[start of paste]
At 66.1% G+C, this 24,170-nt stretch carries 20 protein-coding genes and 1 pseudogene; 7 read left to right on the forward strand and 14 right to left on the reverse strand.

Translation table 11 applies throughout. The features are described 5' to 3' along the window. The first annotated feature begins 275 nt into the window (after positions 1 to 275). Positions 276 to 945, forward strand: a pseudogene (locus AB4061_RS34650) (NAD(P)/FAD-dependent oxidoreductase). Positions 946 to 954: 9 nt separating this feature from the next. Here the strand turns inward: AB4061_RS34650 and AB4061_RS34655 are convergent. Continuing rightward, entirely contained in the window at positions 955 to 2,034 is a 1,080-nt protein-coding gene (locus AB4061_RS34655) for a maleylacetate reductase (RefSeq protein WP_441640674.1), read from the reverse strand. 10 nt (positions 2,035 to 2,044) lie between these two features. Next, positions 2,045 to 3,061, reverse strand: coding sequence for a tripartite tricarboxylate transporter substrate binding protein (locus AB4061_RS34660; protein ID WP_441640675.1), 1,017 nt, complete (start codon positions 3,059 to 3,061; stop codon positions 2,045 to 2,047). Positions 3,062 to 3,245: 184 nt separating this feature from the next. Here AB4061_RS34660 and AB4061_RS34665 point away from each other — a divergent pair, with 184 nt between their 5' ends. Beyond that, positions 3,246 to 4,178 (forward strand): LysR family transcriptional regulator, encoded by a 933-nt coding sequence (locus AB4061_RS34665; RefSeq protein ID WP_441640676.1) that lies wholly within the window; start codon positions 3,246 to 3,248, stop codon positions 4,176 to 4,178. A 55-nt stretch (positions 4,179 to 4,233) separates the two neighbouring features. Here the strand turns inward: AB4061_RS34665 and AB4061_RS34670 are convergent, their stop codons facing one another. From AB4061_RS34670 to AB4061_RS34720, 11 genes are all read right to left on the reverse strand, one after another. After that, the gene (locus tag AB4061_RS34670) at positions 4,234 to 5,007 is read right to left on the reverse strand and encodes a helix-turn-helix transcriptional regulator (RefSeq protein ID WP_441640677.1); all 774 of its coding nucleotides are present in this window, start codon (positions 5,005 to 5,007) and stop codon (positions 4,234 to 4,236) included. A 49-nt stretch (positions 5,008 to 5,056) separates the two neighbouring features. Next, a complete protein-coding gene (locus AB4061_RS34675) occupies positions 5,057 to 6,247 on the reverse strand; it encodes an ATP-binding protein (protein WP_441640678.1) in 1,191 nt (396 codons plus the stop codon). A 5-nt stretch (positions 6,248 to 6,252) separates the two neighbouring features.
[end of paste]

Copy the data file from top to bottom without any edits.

At 66.1% G+C, this 24,170-nt stretch carries 20 protein-coding genes and 1 pseudogene; 7 read left to right on the forward strand and 14 right to left on the reverse strand.

Translation table 11 applies throughout. The features are described 5' to 3' along the window. The first annotated feature begins 275 nt into the window (after positions 1 to 275). Positions 276 to 945, forward strand: a pseudogene (locus AB4061_RS34650) (NAD(P)/FAD-dependent oxidoreductase). Positions 946 to 954: 9 nt separating this feature from the next. Here the strand turns inward: AB4061_RS34650 and AB4061_RS34655 are convergent. Continuing rightward, entirely contained in the window at positions 955 to 2,034 is a 1,080-nt protein-coding gene (locus AB4061_RS34655) for a maleylacetate reductase (RefSeq protein WP_441640674.1), read from the reverse strand. 10 nt (positions 2,035 to 2,044) lie between these two features. Next, positions 2,045 to 3,061, reverse strand: coding sequence for a tripartite tricarboxylate transporter substrate binding protein (locus AB4061_RS34660; protein ID WP_441640675.1), 1,017 nt, complete (start codon positions 3,059 to 3,061; stop codon positions 2,045 to 2,047). Positions 3,062 to 3,245: 184 nt separating this feature from the next. Here AB4061_RS34660 and AB4061_RS34665 point away from each other — a divergent pair, with 184 nt between their 5' ends. Beyond that, positions 3,246 to 4,178 (forward strand): LysR family transcriptional regulator, encoded by a 933-nt coding sequence (locus AB4061_RS34665; RefSeq protein ID WP_441640676.1) that lies wholly within the window; start codon positions 3,246 to 3,248, stop codon positions 4,176 to 4,178. A 55-nt stretch (positions 4,179 to 4,233) separates the two neighbouring features. Here the strand turns inward: AB4061_RS34665 and AB4061_RS34670 are convergent, their stop codons facing one another. From AB4061_RS34670 to AB4061_RS34720, 11 genes are all read right to left on the reverse strand, one after another. After that, the gene (locus tag AB4061_RS34670) at positions 4,234 to 5,007 is read right to left on the reverse strand and encodes a helix-turn-helix transcriptional regulator (RefSeq protein ID WP_441640677.1); all 774 of its coding nucleotides are present in this window, start codon (positions 5,005 to 5,007) and stop codon (positions 4,234 to 4,236) included. A 49-nt stretch (positions 5,008 to 5,056) separates the two neighbouring features. Next, a complete protein-coding gene (locus AB4061_RS34675) occupies positions 5,057 to 6,247 on the reverse strand; it encodes an ATP-binding protein (protein WP_441640678.1) in 1,191 nt (396 codons plus the stop codon). A 5-nt stretch (positions 6,248 to 6,252) separates the two neighbouring features.